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Successive melting and solidification of paraffin–alumina nanomaterial in a cavity as a latent heat thermal energy storage

  • R. Yadollahi FarsaniEmail author
  • A. Raisi
  • Amirhoushang Mahmoudi
Technical Paper
  • 34 Downloads

Abstract

Latent heat thermal energy storage (LHTES) plays a main role in many industrial applications, especially in high-powered electronics cooling systems and providing the thermal energy demand when the energy supply is unavailable. In this study, the LHTES cycle process, including successive melting and solidification, investigates in a two-dimensional annular space of a square cavity filled with nanomaterial of paraffin–alumina as a nanoPCM. In the melting process, all sidewalls of the cavity are insulated. Meanwhile, a constant heat rate generates homogeneously within the central heat source. At the end of melting, the heat generation gets off, while a time-reducing temperature lower than the paraffin melting point imposes on the sidewalls, and then, solidification triggers. The numerical simulation was accomplished using control volume method and the governing equations solved using the SIMPLE algorithm. The enthalpy-porosity method was employed to model the phase-change front. The value of thermal conductivity and the viscosity of the nanofluid have been experimentally measured before the numerical modeling. In this study, the effect of volume fraction of nanoparticles (0–0.03) has been investigated on the successive melting and solidification rate for a constant Rayleigh number of 5.74 × 105. The results show that adding nanoparticles to the PCM equal to the volume fractions of 0.01 and 0.02 improves melting rate, but the nanofluid with the volume fraction of 0.03 represents a poor heat transfer rate during melting even weaker than those for nanofluid with the volume fraction of 0.01. It also observed that the nanomaterial with the volume fraction of φ = 0.03 represents the highest solidification rate. However, taking the overall performance of successive melting and solidification system into account, the nanofluid with the volume fraction of 0.02 remarked the most effective heat transfer rate in comparison with the other examined cases.

Keywords

Successive melting and solidification PCM LHTES Nanomaterial Paraffin Alumina 

List of symbols

b

Enthalpy-porosity coefficient (kg m−3 s−1)

B

Dimensionless enthalpy-porosity coefficient

Bz

Boltzmann constant

c

Specific heat (J kg−1 K−1)

f

Liquid fraction

g

Gravity (m s−2)

h

Enthalpy (J kg−1 K−1)

L, l

Cavity and heat source dimension (m)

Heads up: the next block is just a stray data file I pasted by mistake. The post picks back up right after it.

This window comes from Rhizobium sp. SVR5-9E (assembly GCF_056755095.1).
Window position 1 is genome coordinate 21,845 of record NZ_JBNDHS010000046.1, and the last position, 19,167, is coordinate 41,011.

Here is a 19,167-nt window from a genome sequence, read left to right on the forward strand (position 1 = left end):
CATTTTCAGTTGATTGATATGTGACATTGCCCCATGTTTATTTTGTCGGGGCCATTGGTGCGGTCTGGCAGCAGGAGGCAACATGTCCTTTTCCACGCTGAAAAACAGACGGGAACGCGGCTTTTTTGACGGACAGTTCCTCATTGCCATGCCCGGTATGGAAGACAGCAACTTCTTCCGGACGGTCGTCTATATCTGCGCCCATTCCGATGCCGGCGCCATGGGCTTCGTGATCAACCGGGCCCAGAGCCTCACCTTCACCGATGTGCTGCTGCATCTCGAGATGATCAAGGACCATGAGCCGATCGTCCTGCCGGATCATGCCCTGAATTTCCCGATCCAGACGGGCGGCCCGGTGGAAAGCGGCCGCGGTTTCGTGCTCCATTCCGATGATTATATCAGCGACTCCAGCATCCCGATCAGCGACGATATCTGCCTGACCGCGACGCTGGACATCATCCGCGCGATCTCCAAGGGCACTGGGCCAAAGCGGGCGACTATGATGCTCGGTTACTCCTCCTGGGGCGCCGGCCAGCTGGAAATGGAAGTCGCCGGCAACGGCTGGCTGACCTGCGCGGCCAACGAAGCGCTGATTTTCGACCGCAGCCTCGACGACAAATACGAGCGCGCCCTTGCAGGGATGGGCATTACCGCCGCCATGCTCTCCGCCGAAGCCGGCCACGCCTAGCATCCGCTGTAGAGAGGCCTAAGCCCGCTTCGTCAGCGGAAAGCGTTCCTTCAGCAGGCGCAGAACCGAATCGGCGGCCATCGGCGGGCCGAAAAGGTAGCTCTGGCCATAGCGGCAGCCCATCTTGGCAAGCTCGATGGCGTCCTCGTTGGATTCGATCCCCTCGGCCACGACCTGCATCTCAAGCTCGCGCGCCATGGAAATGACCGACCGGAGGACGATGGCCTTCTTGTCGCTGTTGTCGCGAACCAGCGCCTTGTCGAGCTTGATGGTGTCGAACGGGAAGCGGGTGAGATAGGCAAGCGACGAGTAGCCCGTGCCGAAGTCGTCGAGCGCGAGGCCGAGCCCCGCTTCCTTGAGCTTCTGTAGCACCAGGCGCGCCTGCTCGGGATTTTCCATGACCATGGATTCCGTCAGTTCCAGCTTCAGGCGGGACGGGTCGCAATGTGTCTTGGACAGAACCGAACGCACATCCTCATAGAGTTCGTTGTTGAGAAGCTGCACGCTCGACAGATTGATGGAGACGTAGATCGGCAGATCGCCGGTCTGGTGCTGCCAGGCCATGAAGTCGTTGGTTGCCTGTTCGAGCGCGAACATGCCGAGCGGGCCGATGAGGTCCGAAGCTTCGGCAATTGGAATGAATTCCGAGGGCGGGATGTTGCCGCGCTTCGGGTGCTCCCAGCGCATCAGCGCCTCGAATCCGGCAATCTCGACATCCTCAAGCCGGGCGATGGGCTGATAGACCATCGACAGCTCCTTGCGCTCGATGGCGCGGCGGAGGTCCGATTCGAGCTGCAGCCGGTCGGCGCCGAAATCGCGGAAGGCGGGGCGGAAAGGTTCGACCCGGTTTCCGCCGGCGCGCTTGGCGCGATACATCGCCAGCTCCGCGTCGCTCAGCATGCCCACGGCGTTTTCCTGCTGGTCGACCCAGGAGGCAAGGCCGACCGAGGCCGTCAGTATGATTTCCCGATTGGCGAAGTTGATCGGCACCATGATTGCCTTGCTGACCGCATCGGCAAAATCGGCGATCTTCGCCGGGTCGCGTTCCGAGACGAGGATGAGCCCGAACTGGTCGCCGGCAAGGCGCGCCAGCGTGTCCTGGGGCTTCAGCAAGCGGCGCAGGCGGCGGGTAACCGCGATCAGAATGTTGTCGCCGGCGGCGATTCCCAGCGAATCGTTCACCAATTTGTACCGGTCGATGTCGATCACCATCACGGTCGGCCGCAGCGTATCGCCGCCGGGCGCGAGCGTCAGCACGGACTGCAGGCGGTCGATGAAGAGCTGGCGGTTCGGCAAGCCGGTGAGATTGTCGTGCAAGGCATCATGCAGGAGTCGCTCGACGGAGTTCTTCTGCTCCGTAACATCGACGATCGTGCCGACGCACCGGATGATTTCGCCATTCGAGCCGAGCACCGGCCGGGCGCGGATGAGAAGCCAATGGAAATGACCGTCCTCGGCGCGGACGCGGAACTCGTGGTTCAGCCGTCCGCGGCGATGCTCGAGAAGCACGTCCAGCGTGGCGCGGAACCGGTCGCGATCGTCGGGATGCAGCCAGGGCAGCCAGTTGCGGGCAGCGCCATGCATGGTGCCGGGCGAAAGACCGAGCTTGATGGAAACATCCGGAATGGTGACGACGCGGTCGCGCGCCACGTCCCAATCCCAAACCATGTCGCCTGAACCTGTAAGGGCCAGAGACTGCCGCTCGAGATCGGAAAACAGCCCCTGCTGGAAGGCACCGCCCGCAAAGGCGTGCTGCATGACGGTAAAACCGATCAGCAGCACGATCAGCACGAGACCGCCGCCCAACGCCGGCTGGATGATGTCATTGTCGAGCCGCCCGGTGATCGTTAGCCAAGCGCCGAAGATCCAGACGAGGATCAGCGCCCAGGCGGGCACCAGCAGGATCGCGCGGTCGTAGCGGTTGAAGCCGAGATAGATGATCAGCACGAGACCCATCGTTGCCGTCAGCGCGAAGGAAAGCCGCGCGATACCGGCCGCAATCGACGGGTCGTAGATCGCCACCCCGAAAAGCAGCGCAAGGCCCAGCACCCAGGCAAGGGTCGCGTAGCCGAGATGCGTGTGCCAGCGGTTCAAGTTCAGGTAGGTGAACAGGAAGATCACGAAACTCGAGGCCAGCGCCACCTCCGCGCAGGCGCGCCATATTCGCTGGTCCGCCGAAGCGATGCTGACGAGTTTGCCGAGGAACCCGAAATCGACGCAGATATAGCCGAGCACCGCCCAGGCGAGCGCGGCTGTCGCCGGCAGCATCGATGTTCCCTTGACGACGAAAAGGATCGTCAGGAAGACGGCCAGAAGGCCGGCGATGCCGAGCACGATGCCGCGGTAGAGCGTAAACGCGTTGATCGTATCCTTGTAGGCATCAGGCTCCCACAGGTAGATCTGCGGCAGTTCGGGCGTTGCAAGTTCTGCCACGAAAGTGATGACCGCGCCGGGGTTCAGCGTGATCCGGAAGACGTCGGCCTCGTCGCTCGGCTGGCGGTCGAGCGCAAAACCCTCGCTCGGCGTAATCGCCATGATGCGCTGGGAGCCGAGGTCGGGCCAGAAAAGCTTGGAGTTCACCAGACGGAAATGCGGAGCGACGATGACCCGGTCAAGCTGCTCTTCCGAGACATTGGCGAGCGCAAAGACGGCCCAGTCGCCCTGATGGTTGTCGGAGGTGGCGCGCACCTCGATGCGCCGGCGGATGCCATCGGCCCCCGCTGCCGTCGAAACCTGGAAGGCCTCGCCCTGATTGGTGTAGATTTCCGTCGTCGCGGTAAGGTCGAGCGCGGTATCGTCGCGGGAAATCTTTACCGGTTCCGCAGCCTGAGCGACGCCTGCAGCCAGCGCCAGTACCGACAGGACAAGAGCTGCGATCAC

k

Thermal conductivity (W m−1 K−1)

Nu

Nusselt number, \(- k_{\text{nf}} /k_{\text{f}} (T_{\text{s}} - T_{\text{m}} )\partial T/\partial n\)

p

Pressure (N m−2)

P

Dimensionless pressure

Pr

Prandtl number, \(Pr = \nu_{\text{f}} /\alpha_{\text{f}}\)

q′″

Heat generation rate (W m−3)

Ra

Rayleigh number, \(g\beta_{\text{f}} q^{{{\prime \prime \prime }}} l^{5} /\nu_{\text{f}} \alpha_{\text{f}} k_{\text{s}}\)

Ste

Stefan number, \(c_{\text{f}} q^{{{\prime \prime \prime }}} l^{2} /h_{\text{nf}} k_{\text{s}}\)

T

Temperature (K)

Tm, Ts

Melting and solidification points (K)

Th, Tc

Hot and cold temperatures (K)

t

Time (s)

u, v

Velocity in the x, y direction (m s−1)

U, V

Dimensionless velocity

x, y

Cartesian coordinate (m)

X, Y

Dimensionless Cartesian coordinate

Abbreviations

CLF

Cavity liquid fraction

PCM

Phase-change material

NePCM

Nano-enhanced PCM

Greek symbols

α

Thermal diffusivity (m2 s−1)

β

Expansion coefficient (K−1)

μ

Dynamic viscosity (N s m−2)

ν

Kinematic viscosity (m2 s−1)

θ

Dimensionless temperature

ρ

Density (kg m−3)

ϕ

Volume fraction

σ

Electrical conduction (S m−1)

τ

Dimensionless time

Subscripts

f, s

Fluid and solid

m

Melting point

nf

Fluid PCM with nanoparticles

ns

Solid PCM with nanoparticles

np

Nanoparticles

Notes

Compliance with ethical standards

Conflict of interest

The authors declare that there is no conflict of interest.

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Copyright information

© The Brazilian Society of Mechanical Sciences and Engineering 2019

Authors and Affiliations

  1. 1.Department of Mechanical Engineering, Shahrekord BranchIslamic Azad UniversityShahrekordIran
  2. 2.Faculty of EngineeringShahrekord UniversityShahrekordIran
  3. 3.Department of Thermal and Fluid EngineeringUniversity of TwenteEnschedeThe Netherlands

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